Knowledge, Training and Access to Global Positioning Systems: Views of Young Fishermen in Malaysia

By Bolong, Jusang; Osman, Nizam et al. | Asian Social Science, March 2014 | Go to article overview

Knowledge, Training and Access to Global Positioning Systems: Views of Young Fishermen in Malaysia


Bolong, Jusang, Osman, Nizam, Omar, Siti Zobidah, D'Silva, Jeffrey Lawrence, Shaffril, Hayrol Azril Mohamed, Asian Social Science


Abstract

The main aim of this study is to identify the knowledge around, access to and training for use of a Global Positioning System (GPS) among young fishermen in Malaysia. This is a quantitative study, wherein a total of 240 young fishermen aged between 15 and 40 years old from four fishing areas have been chosen as the respondents. Based on the analyses performed, it can be seen that young fishermen in Malaysia have a good level of knowledge on the potential role GPS could play in their fishing activities. In addition, there is a lack of access to GPS training. A number of recommendations have been placed which, it is a hoped, can be used to further enhance the use of GPS among young fishermen in Malaysia.

Keywords: young fishermen, technology usage, community development, fisheries development

1. Introduction

The fishing industry has been long recognized as one of the catalysts that can stimulate improvement of the socio-economic level of communities in Malaysia. Today, an unpredictable climate and overfishing have posed great challenges to the fishing industry. While fishermen who practice traditional methods seem to have problems when it comes to adapting to these changes, progressive fishermen, who rely on modern fishery technologies, have successfully overcome these changes. Admitting the importance of technology within the fishing industry, the government has made efforts to introduce a number of advanced technologies, such as GPS, to the fishermen. The main function of GPS is to navigate fishermen exactly to their marked location, with this superior function having created a number of indirect benefits for the fishermen. First, it saves fishermen time-shorter fishing operations means less money spent on fuel, ice and crew member salaries and, in turn less money spent means more profit for the fishermen. Second, GPS improves the safety of the fishermen; it can navigate them directly to the jetty when visibility level becomes limited in bad weather, and can warn fishermen of any dangerous coral reef or nearby international boundaries.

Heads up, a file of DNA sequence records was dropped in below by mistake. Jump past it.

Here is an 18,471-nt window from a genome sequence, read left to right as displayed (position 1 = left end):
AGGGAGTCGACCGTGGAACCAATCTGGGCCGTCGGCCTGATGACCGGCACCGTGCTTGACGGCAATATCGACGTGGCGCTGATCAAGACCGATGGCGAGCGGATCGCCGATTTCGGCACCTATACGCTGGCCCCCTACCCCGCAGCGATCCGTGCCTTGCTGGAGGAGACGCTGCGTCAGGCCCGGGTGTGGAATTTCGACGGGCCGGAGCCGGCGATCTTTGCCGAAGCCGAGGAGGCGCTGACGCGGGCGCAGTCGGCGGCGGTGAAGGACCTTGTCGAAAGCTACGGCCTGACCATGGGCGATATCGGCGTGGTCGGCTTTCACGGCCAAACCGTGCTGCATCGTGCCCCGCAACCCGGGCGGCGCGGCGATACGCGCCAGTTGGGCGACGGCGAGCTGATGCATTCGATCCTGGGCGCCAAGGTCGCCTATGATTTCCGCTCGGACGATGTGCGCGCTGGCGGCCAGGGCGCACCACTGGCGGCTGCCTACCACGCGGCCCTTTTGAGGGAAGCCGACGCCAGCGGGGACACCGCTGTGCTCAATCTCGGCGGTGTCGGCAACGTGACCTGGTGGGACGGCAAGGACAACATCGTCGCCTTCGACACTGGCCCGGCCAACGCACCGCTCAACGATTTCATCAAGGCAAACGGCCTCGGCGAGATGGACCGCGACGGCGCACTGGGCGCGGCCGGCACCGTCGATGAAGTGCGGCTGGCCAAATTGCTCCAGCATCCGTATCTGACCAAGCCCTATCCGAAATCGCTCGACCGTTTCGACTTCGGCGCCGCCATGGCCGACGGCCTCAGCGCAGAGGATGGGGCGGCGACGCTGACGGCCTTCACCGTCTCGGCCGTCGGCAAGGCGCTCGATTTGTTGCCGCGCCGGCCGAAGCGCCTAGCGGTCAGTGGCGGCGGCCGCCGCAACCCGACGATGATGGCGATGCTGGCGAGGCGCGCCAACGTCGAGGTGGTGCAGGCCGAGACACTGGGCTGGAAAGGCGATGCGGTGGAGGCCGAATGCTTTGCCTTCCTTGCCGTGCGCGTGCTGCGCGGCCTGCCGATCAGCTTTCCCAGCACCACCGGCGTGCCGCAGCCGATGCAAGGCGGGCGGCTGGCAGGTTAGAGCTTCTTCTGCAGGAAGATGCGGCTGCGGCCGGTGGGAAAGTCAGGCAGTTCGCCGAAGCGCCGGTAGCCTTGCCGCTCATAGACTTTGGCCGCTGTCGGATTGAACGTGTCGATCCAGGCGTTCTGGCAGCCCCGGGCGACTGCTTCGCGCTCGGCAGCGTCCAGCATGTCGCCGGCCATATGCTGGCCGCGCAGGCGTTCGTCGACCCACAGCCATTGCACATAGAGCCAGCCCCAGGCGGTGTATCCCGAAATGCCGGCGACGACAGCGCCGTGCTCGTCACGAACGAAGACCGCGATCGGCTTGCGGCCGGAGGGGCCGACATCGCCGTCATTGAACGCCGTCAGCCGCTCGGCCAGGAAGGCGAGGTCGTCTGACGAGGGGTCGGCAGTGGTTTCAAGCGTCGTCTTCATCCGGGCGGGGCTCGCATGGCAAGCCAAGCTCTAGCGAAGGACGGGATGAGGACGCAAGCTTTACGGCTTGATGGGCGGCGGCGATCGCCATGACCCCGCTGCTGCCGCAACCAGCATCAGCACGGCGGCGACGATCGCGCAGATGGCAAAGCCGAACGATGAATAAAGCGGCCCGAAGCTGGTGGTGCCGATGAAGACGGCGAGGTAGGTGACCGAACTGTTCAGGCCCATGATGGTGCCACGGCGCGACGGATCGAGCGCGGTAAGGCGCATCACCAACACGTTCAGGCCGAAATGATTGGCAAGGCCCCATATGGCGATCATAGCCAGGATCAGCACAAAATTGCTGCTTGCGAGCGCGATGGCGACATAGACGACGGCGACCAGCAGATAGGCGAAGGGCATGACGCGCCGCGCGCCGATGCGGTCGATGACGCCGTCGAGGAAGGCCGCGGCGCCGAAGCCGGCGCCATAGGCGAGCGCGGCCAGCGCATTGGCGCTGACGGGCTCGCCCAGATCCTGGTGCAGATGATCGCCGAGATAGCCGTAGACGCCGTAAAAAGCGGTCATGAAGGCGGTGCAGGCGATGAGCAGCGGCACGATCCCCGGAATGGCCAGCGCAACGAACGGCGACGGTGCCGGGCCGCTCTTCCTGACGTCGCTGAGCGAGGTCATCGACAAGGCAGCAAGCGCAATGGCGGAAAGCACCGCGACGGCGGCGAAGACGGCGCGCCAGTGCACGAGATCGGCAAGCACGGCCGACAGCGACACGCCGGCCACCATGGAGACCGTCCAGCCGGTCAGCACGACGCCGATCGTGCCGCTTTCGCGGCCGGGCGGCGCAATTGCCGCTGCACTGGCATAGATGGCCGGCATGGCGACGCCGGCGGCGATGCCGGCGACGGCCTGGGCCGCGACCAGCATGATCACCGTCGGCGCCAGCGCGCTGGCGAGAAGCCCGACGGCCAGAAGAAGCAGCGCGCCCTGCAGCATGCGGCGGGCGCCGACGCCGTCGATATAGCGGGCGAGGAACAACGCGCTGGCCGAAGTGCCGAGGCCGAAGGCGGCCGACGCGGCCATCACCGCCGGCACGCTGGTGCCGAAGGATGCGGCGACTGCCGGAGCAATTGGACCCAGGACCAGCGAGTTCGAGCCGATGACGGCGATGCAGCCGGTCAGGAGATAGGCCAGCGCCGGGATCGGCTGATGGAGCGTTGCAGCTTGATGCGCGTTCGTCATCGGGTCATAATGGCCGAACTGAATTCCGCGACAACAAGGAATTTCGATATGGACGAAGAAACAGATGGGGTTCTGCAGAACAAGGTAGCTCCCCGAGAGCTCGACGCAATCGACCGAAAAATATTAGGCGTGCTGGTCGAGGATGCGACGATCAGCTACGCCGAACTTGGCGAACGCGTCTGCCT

Young fishermen, who are associated with their interest in and compatibility with advanced technologies, can only benefit from the use of GPS, and the same is true for future generations of fishermen-and the fishing industry as a whole. Young fishermen within the scope of this study refer to the youth fishermen. While the international definition as to what constitutes as 'youth' varies, Malaysia's Ministry of Youth and Sports, defines a 'youth' as being someone who is aged between 15 and 40 years. Currently, there is no official statistic on the number of young fishermen in Malaysia; however, local studies conducted by Shaffril et al. (2013), Mazuki et al. (2013) and Omar et al. (2012) have consistently proven that young fishermen constitute almost 30 per cent of the population of Malaysia's fishermen. It is important to have young fishermen in the industry for a number of reasons. First, the fishing population of Malaysia is aging (Ramli et al., 2013; Bolong et al., 2013). Second, as the fishing industry evolves and moves away from traditional fishing methods, it is young fishermen who can help the move more quickly toward the employment of more technologically advanced methods.

Generally, use of fishery technology among fishermen in Malaysia is still at a low level. Omar et al. (2012) have concluded that a total of 69.2 per cent of fishermen had never used GPS in their fishing operations, while only 9.7 per cent of them used it frequently. In another study by Omar et al. (2011), it was found that some fishermen still preferred more traditional methods than using GPS to track and navigate to marked fishing locations. Such findings give rise to an important question: even though GPS offers fishermen a number of clear benefits, the number of GPS users among fishermen in Malaysia does not reflect this-why? In response to this question, the present study would like to focus on three main factors that can explain levels of GPS usage among the fishermen of Malaysia, namely knowledge, training and access. …

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